In the past, such problems have been addressed by increasing the amount of cloth or other material of which the garment in make. Such increased material is often formed or positioned underneath the armpit of the wearer. This solution solves much of the problem, but requires often too much material beneath the armpit, thus resulting in the “bagginess” problem sought to be solved. In the case of more rigid material, such as, for example, in body armor or armored garments, such an upward movement may result in lifting the body or torso portion of the garment, thus dangerously exposing the wearer's midrift to the hostile assault of projectiles sought to be repulsed by the garment.

It is an object of the present invention to provide an improvement for a sleeved garment, which improvement allows the sleeve of the garment to be rotated about and above the shoulder of the wearer without resulting in unwanted movement of the main or trunk portion of the garment. It is a further object of the present invention to provide such stability of the main portion of the garment by means of simplified manufacture. It is yet another object of the present invention to provide an apparatus and method of manufacturing sleeved garments covering the upper or trunk portion of the wearer's body which has a reduced amount of material in the sleeve while allowing or providing for increased movement the sleeve and of a wearer's arm. It is still further an object of the present invention to provide a sleeve connection or seam structure between the sleeve and the main or trunk portion of the garment, that has a closer fit between the wearer's arm and the sleeve.

SUMMARY

In brief, in accordance with one aspect of the present invention, a garment for covering the upper part of a wearer has sleeves that are connected to the main or trunk portion of the garment by a set of gussets about the armpit of the wearer which expand and contract when the sleeve is rotated about or relative to the shoulder of the garment. In one aspect of the invention, the seam fastening the sleeve to the trunk portion of the garment is shortened where gussets are incorporated in the sleeve portion beneath the armpit to present a closer fit between the arm and the sleeve.

These and other novel aspects of the present invention, together with other aspects thereof, can be better understood by the following detailed description of the preferred embodiments, which are designed to be read in conjunction and together with the accompanying drawings.

BRIEF DESCRIPTION OF THE DRAWINGS

FIG. 1 is a front elevation view of a shirt in accordance with a preferred embodiment of the present invention;

FIG. 2 is a detail expansion or blow-up of a portion of the front elevation view of the preferred embodiment of the present invention shown in FIG. 1;

FIG. 3 is a pattern of one aspect of the preferred embodiment of the present invention shown in FIGS. 1 and 2 showing three parts of the pattern for the sleeve portion of the preferred embodiment; and,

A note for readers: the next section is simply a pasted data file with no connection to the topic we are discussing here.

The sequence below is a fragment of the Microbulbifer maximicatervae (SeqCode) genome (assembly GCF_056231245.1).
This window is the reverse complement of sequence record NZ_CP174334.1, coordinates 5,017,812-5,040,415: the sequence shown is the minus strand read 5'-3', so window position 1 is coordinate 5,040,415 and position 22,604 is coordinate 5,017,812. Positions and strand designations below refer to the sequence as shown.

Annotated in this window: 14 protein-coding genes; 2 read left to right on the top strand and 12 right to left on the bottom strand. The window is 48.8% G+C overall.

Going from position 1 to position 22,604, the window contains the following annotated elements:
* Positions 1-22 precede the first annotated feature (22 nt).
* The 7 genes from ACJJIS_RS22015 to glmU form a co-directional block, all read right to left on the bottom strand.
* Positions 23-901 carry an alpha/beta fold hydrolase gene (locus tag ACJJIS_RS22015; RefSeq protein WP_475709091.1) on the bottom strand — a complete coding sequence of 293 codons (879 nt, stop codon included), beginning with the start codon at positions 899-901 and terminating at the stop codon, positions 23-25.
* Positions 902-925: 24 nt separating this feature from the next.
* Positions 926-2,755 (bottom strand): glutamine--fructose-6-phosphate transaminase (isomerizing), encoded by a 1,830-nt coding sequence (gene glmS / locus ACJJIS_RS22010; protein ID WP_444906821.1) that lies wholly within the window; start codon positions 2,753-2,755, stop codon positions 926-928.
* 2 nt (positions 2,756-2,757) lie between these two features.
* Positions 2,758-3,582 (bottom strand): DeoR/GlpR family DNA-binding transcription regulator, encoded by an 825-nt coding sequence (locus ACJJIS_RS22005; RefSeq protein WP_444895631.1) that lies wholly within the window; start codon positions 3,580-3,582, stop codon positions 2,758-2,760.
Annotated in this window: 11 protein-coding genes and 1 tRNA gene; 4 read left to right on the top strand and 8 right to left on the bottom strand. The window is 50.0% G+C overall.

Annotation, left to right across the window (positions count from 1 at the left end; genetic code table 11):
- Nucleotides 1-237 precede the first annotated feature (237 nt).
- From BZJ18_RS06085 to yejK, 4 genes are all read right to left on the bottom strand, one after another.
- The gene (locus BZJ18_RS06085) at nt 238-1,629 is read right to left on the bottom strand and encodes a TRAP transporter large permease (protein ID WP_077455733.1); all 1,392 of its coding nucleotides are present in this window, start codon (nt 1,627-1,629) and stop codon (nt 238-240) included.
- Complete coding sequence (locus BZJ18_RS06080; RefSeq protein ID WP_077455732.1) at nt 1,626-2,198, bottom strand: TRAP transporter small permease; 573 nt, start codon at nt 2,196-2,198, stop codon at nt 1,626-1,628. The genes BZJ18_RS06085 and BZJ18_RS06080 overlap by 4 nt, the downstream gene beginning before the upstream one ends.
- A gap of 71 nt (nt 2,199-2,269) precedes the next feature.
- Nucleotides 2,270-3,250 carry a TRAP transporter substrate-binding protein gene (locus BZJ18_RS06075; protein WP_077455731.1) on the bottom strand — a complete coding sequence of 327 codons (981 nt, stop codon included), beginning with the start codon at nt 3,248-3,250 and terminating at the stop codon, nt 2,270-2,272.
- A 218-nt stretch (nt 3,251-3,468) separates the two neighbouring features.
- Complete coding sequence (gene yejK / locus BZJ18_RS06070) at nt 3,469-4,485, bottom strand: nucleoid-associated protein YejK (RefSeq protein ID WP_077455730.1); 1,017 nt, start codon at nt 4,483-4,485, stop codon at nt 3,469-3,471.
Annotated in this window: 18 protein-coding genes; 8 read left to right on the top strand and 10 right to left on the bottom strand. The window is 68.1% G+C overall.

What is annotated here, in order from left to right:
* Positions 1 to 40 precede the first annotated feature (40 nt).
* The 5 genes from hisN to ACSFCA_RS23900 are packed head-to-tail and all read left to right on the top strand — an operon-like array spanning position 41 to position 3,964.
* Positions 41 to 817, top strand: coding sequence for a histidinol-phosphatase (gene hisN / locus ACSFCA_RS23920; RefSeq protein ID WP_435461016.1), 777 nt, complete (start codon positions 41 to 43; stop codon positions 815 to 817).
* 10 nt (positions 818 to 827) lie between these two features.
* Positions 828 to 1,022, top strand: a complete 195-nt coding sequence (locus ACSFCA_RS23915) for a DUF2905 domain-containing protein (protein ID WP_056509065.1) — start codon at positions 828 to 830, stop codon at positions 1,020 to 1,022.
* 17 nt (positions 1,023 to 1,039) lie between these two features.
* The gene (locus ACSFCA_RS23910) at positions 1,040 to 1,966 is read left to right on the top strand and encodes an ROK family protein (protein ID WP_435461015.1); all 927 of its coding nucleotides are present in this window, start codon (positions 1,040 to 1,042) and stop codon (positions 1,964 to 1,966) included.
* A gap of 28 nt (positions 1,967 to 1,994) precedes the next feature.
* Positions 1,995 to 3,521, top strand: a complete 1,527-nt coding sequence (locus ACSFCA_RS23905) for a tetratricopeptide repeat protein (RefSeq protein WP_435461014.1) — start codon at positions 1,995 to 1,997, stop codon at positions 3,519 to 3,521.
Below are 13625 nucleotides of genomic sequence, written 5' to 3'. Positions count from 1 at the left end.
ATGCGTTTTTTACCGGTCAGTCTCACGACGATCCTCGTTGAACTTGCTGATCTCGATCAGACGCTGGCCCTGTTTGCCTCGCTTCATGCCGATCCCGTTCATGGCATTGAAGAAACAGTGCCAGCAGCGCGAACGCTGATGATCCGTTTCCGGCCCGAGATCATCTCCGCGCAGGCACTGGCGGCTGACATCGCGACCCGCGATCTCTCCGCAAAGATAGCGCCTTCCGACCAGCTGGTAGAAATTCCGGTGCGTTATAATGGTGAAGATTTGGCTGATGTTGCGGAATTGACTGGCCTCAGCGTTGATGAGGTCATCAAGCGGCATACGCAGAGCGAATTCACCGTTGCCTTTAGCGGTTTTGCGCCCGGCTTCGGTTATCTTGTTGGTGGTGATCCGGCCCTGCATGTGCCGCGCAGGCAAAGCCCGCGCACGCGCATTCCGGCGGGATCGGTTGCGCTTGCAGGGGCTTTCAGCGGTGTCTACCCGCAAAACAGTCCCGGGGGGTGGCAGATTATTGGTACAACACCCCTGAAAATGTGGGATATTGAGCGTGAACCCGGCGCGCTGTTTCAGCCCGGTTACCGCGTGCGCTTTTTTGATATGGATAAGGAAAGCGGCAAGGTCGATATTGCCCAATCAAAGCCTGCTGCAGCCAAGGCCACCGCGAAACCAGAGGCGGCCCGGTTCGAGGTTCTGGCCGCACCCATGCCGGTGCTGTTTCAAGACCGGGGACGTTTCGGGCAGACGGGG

FIG. 4 is a front elevation view of prior art showing a shirt with sleeves.

DESCRIPTION OF THE PREFERRED EMBODIMENTS

A shirt 10 is shown, reference being had initially to FIG. 1 of the accompanying drawings wherein reference numerals refer to like numerals used in herein. The shirt 10 comprises a short-sleeved tee-shirt having a neck 12 connected by seam 14 to the main or trunk portion 16 by seam 14. The main or trunk portion 16 of the shirt 10 is characterized by a right shoulder portion 20 and a left shoulder portion 18 formed symmetrically on opposing sides of the neck 12. The trunk portion 16 of the shirt 10 is formed to cover generally the torso or, at least, the upper torso of a wearer (not shown). The trunk portion 16 has a trunk or bottom hem 24 around the lower edge of the shirt 10.

The shirt 10 has a right sleeve 26 connected generally to the trunk portion 16 by seam 28, and has an hem 30 defining the outer extremity of the right sleeve 26. A right sleeve gusset 34 is connected to the right sleeve 26 by seam 36, the detail of which may be more clearly seen in FIG. 2, reference now being had to both FIGS. 1 and 2 of the accompanying drawings. A second right sleeve gusset 38 also forms part of right sleeve 26. The second right sleeve gusset 38 is connected to the first right sleeve gusset by seam 40, and to the trunk portion 16 by seam 42. The gussets 34, 38 are positioned to cover generally the right armpit from the chest side to the backside of a wearer, not shown. The first right sleeve gusset 34 is connected to the shirt trunk portion 16 by seam 44. The seams 28, 42 and 44 comprise the connection of the right sleeve 26 to the trunk or main portion 16 of the shirt 10.

The shirt 10 also has a left sleeve 46 fastened generally to the trunk portion 16 by seam 48, and also has an hem 50 defining the outer extremity of the left sleeve 46. A left sleeve gusset 56 is connected to the left sleeve 46 by seam 58. A second left sleeve gusset 60 also forms part of left sleeve 26. The second left sleeve gusset 60 is connected to the first left sleeve gusset by seam 62, and to the trunk portion 16 by seam 64. The gussets 56, 60 are positioned to cover generally the left armpit from the chest side to the backside of a wearer, not shown. The first left sleeve gusset 56 is connected to the shirt trunk portion 16 by a seam 66. The seams 48, 64 and 66 comprise the connection of the left sleeve 46 to the trunk or main portion 16 of the shirt 10.

The left sleeve 46, and its connections with the trunk portion 16 of the shirt 10, are, and form, a sleeve 46 in all respects symmetrical to the right sleeve 26 and its connections with the trunk or main portion 16, but on the opposite side of the shirt 10. The details of the right sleeve 26 and its connections to the trunk portion 16 will be described in greater detail, reference now being to FIG. 2 of the drawing, but it should be understood that the same specifications apply complementally to the left sleeve 46 and its connections to the trunk portion 16.